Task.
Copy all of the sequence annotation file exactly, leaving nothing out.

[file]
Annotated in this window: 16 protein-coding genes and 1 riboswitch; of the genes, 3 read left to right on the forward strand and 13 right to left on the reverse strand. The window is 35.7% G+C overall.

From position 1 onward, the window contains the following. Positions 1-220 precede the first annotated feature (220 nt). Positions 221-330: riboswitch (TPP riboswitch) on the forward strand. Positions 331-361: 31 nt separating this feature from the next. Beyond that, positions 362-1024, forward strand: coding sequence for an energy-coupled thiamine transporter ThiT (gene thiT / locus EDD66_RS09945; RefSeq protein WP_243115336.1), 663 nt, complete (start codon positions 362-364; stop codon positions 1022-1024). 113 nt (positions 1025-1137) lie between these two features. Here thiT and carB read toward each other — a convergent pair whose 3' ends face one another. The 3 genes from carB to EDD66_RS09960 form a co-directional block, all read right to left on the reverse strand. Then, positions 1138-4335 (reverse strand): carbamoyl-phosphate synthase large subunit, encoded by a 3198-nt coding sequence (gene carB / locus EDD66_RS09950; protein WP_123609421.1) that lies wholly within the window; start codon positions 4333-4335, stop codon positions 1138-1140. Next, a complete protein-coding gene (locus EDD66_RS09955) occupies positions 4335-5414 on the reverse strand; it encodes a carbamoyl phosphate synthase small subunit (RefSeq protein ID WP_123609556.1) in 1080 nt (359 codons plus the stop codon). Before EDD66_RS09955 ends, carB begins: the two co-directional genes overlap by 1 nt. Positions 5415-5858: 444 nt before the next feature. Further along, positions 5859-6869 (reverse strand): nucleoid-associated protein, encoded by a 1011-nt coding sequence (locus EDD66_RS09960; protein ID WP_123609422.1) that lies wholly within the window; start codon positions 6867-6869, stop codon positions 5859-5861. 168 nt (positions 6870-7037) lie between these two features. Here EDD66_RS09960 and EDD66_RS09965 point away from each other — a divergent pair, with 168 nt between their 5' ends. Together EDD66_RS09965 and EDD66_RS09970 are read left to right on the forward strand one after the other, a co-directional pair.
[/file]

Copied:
Annotated in this window: 16 protein-coding genes and 1 riboswitch; of the genes, 3 read left to right on the forward strand and 13 right to left on the reverse strand. The window is 35.7% G+C overall.

From position 1 onward, the window contains the following. Positions 1-220 precede the first annotated feature (220 nt). Positions 221-330: riboswitch (TPP riboswitch) on the forward strand. Positions 331-361: 31 nt separating this feature from the next. Beyond that, positions 362-1024, forward strand: coding sequence for an energy-coupled thiamine transporter ThiT (gene thiT / locus EDD66_RS09945; RefSeq protein WP_243115336.1), 663 nt, complete (start codon positions 362-364; stop codon positions 1022-1024). 113 nt (positions 1025-1137) lie between these two features. Here thiT and carB read toward each other — a convergent pair whose 3' ends face one another. The 3 genes from carB to EDD66_RS09960 form a co-directional block, all read right to left on the reverse strand. Then, positions 1138-4335 (reverse strand): carbamoyl-phosphate synthase large subunit, encoded by a 3198-nt coding sequence (gene carB / locus EDD66_RS09950; protein WP_123609421.1) that lies wholly within the window; start codon positions 4333-4335, stop codon positions 1138-1140. Next, a complete protein-coding gene (locus EDD66_RS09955) occupies positions 4335-5414 on the reverse strand; it encodes a carbamoyl phosphate synthase small subunit (RefSeq protein ID WP_123609556.1) in 1080 nt (359 codons plus the stop codon). Before EDD66_RS09955 ends, carB begins: the two co-directional genes overlap by 1 nt. Positions 5415-5858: 444 nt before the next feature. Further along, positions 5859-6869 (reverse strand): nucleoid-associated protein, encoded by a 1011-nt coding sequence (locus EDD66_RS09960; protein ID WP_123609422.1) that lies wholly within the window; start codon positions 6867-6869, stop codon positions 5859-5861. 168 nt (positions 6870-7037) lie between these two features. Here EDD66_RS09960 and EDD66_RS09965 point away from each other — a divergent pair, with 168 nt between their 5' ends. Together EDD66_RS09965 and EDD66_RS09970 are read left to right on the forward strand one after the other, a co-directional pair.